'The great love duet between the hapless pair in this act is one of the most beautiful things in the whole Trilogy, the peculiar affinity between them and Sieglinde's love being wonderfully epressed.  The second act is famous for the introduction of the celebrated Brunhilds and her eight warrior maiden sisters.  Brunhilde is the great type of womanhood striven for in all Wagner's previous operas, and here at last realised, and henceforward she occupies a prominent place in the rest of the Trilogy.  She soon defies her father Wotan, and while she cannot save Siegmund from his wrath she protects Sieglinde, and in doing so shelters the destined hero Siegfried.

'The third act is designed on a scale of stupendous grandeur.  It is ushered in by the ''Valkyries' Ride'' familiar to all frequenters of orchestral concerts, and includes a scene of great passion, in which Brunhilde and her sisters plead, but in vain, with their father, Wotan.  When Brunhilde realises that punishment is inevitable she begs for a mitigated penalty, to which Wotan finally assents, and, in the finest piece of music in the act,  he bids her a tender and moving farewell.

'The orchestral  close of the act and of the drama is a glorious blending of the motive associated with the magic fire by which Brunhilde is left surrounded, and the Sleep, Wotan's Farewell, and Siegfried motives.

'The Valkyrie does not lay such heavy demands on the producer and stage manager as does Rhinegold.  

'The finest effect last night was that of the clouds and mist sweeping up from the valley in the last act.  The picture of the Valkyries riding through the storm was not too successful, for some of them appeared in the clouds before any of them had left the stage.  But if the producer and stage manager have not such great chances as in Rhinegold,  the vocalists have more, and a really splendid performance was given.

'Miss Agnes Nicholls lent great importance vocally and dramatically, to the fine part of Brunhilde.  Her declamation of the striking bars with which her part begins was superb, and equally artistic was her mezza voce in the final scene with Wotan.  Miss Florence Easton sang very beautifully, especially in the first act in which Sieglinde's innocence and grace were happily suggested, and Miss Marie Alexander as Fricka, the defender of virtue,  declaimed and acted with great power.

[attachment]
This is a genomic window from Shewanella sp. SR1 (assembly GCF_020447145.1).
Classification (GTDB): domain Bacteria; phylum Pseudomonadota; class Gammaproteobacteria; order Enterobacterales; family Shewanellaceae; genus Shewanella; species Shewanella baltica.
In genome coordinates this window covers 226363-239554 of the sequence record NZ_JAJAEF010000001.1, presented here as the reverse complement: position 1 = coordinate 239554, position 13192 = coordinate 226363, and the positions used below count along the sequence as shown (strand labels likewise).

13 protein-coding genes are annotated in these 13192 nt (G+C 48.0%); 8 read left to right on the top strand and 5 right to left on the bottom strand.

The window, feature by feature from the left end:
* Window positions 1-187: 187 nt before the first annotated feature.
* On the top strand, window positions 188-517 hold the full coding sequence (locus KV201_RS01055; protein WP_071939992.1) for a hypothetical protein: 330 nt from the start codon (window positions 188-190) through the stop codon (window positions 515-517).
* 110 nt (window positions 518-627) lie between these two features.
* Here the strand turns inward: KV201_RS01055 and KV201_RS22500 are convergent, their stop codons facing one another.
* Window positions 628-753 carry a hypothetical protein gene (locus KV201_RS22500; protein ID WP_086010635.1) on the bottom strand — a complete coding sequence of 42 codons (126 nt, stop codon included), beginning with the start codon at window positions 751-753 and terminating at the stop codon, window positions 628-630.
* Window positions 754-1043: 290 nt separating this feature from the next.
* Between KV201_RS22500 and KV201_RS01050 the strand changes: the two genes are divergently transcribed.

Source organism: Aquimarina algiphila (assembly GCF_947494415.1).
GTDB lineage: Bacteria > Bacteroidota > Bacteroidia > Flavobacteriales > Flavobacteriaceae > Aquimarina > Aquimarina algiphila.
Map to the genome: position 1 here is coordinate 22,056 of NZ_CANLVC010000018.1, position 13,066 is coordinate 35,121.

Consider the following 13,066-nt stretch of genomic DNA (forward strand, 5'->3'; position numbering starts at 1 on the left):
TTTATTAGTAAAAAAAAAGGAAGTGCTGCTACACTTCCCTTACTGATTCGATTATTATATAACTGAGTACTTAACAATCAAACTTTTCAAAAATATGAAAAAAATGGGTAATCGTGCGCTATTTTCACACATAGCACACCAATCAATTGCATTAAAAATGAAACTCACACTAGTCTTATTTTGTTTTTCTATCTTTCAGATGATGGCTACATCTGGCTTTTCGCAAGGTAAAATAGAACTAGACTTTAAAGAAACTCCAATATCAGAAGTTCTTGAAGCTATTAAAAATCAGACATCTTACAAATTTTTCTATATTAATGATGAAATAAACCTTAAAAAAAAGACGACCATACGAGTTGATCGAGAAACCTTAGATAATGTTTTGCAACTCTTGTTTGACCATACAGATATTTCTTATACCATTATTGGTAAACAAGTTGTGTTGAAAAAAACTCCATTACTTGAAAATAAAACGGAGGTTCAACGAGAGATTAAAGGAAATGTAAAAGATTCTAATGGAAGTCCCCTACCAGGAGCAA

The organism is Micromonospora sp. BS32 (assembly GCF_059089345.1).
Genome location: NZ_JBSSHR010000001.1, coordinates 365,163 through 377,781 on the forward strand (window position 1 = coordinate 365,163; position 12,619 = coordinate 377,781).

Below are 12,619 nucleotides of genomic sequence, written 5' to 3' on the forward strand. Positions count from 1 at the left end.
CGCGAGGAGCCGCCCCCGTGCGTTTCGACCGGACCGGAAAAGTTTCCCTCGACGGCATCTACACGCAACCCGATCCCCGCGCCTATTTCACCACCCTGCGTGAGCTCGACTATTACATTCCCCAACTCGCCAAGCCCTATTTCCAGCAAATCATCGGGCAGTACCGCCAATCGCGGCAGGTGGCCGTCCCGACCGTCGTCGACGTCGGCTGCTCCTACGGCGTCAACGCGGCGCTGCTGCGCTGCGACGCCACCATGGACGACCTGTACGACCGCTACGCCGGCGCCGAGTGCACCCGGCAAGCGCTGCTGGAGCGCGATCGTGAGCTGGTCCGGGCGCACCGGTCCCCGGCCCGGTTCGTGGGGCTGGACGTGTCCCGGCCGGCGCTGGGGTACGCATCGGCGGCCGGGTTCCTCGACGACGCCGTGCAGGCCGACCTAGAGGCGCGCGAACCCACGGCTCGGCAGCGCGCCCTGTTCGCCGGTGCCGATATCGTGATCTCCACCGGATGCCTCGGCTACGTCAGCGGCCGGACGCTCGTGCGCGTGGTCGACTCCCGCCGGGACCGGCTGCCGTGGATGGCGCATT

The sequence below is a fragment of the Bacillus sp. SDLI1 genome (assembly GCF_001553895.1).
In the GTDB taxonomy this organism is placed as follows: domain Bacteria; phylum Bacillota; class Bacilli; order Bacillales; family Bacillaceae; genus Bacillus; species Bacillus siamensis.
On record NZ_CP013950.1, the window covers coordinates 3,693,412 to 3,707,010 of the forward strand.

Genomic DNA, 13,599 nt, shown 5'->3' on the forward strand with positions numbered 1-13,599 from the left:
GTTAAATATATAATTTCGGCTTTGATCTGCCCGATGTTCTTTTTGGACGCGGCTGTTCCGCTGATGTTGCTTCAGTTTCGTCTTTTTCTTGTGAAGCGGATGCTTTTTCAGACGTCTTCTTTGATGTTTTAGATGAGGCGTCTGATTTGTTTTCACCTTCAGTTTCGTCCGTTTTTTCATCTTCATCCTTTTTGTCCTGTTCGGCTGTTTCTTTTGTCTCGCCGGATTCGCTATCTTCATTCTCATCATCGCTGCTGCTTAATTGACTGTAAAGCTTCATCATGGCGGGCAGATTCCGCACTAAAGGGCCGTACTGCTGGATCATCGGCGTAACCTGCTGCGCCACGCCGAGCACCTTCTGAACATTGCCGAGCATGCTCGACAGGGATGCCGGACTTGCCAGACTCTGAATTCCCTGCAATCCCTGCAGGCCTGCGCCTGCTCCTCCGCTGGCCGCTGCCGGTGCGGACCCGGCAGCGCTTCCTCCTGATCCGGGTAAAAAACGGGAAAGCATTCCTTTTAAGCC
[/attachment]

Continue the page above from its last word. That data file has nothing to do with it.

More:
'The eight Valkyries were strikingly and forcefully represented.  Mr Francis Maclennan made an excellent appearance in the part of Siegmund.  He has a full and extensive voice, which he uses with great skill/  He articulates excelleently, and he sang specially well in the love duet and in the whole of the scene with Hunding, who has a first-rate representative in Mr Robert Radford.  Mr Frederic Austin's Wotan is dignified and forceful, and he sang the ''Farewell'' very finely, but he has a tendency to allow his anxiety for dramatic emphasis to obscure his articulation.

'The band played the difficult and constant work superbly.  The prelude and the ''Ride of the Valkyries'' were specially fine, but all through the playing was wonderfully good.  Big as the band is, it is under perfect control, and Herr Balling succeeds in making it what he wants it to be, a responsive cushion for the voices to rest on.  To him again is unbounded credit due, and he was called for by the audience last night again and again.'

Performance Cast

Siegmund a Volsung

Francis Maclennan

Sieglinde a Volsung, sister of Siegmund

Florence Easton

Hunding husband of Sieglinde

Robert Radford

Wotan father of the Valkyries and Volsungs

Frederic Austin

Brünnhilde a Valkyrie

Agnes Nicholls

Fricka Wotan's estranged wife

Marie Alexander

Waltraute a Valkyrie

Edna Thornton

Performance DatesValkyrie 1910

Map List

King's Theatre, Edinburgh | Edinburgh

1 Mar, 18.30 8 Mar, 18.30